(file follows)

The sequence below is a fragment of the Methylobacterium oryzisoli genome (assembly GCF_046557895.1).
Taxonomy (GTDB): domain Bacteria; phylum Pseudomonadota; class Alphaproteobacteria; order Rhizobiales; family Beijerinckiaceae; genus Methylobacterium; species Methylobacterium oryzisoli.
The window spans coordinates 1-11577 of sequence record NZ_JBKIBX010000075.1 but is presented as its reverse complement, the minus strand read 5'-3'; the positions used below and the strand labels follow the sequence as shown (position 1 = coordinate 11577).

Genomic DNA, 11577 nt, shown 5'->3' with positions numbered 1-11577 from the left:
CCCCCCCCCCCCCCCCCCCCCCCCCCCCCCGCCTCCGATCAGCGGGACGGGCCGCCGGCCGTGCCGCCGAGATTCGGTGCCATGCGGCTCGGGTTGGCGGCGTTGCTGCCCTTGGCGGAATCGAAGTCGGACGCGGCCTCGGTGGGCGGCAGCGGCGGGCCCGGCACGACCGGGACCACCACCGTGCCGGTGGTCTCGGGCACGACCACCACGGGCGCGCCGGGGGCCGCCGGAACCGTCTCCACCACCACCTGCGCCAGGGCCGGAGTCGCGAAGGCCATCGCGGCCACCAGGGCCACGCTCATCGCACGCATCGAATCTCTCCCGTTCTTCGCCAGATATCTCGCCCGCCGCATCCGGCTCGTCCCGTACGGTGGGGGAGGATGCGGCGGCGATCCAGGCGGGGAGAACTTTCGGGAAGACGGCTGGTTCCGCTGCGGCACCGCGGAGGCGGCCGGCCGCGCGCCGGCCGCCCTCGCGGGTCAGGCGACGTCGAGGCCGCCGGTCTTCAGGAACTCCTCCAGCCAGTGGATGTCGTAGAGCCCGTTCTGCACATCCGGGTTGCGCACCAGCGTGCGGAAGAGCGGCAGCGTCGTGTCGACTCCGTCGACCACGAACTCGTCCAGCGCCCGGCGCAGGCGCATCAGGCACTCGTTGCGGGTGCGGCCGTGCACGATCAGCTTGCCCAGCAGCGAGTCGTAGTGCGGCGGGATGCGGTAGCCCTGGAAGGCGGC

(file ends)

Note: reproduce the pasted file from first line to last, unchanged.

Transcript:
The sequence below is a fragment of the Methylobacterium oryzisoli genome (assembly GCF_046557895.1).
Taxonomy (GTDB): domain Bacteria; phylum Pseudomonadota; class Alphaproteobacteria; order Rhizobiales; family Beijerinckiaceae; genus Methylobacterium; species Methylobacterium oryzisoli.
The window spans coordinates 1-11577 of sequence record NZ_JBKIBX010000075.1 but is presented as its reverse complement, the minus strand read 5'-3'; the positions used below and the strand labels follow the sequence as shown (position 1 = coordinate 11577).

Genomic DNA, 11577 nt, shown 5'->3' with positions numbered 1-11577 from the left:
CCCCCCCCCCCCCCCCCCCCCCCCCCCCCCGCCTCCGATCAGCGGGACGGGCCGCCGGCCGTGCCGCCGAGATTCGGTGCCATGCGGCTCGGGTTGGCGGCGTTGCTGCCCTTGGCGGAATCGAAGTCGGACGCGGCCTCGGTGGGCGGCAGCGGCGGGCCCGGCACGACCGGGACCACCACCGTGCCGGTGGTCTCGGGCACGACCACCACGGGCGCGCCGGGGGCCGCCGGAACCGTCTCCACCACCACCTGCGCCAGGGCCGGAGTCGCGAAGGCCATCGCGGCCACCAGGGCCACGCTCATCGCACGCATCGAATCTCTCCCGTTCTTCGCCAGATATCTCGCCCGCCGCATCCGGCTCGTCCCGTACGGTGGGGGAGGATGCGGCGGCGATCCAGGCGGGGAGAACTTTCGGGAAGACGGCTGGTTCCGCTGCGGCACCGCGGAGGCGGCCGGCCGCGCGCCGGCCGCCCTCGCGGGTCAGGCGACGTCGAGGCCGCCGGTCTTCAGGAACTCCTCCAGCCAGTGGATGTCGTAGAGCCCGTTCTGCACATCCGGGTTGCGCACCAGCGTGCGGAAGAGCGGCAGCGTCGTGTCGACTCCGTCGACCACGAACTCGTCCAGCGCCCGGCGCAGGCGCATCAGGCACTCGTTGCGGGTGCGGCCGTGCACGATCAGCTTGCCCAGCAGCGAGTCGTAGTGCGGCGGGATGCGGTAGCCCTGGAAGGCGGC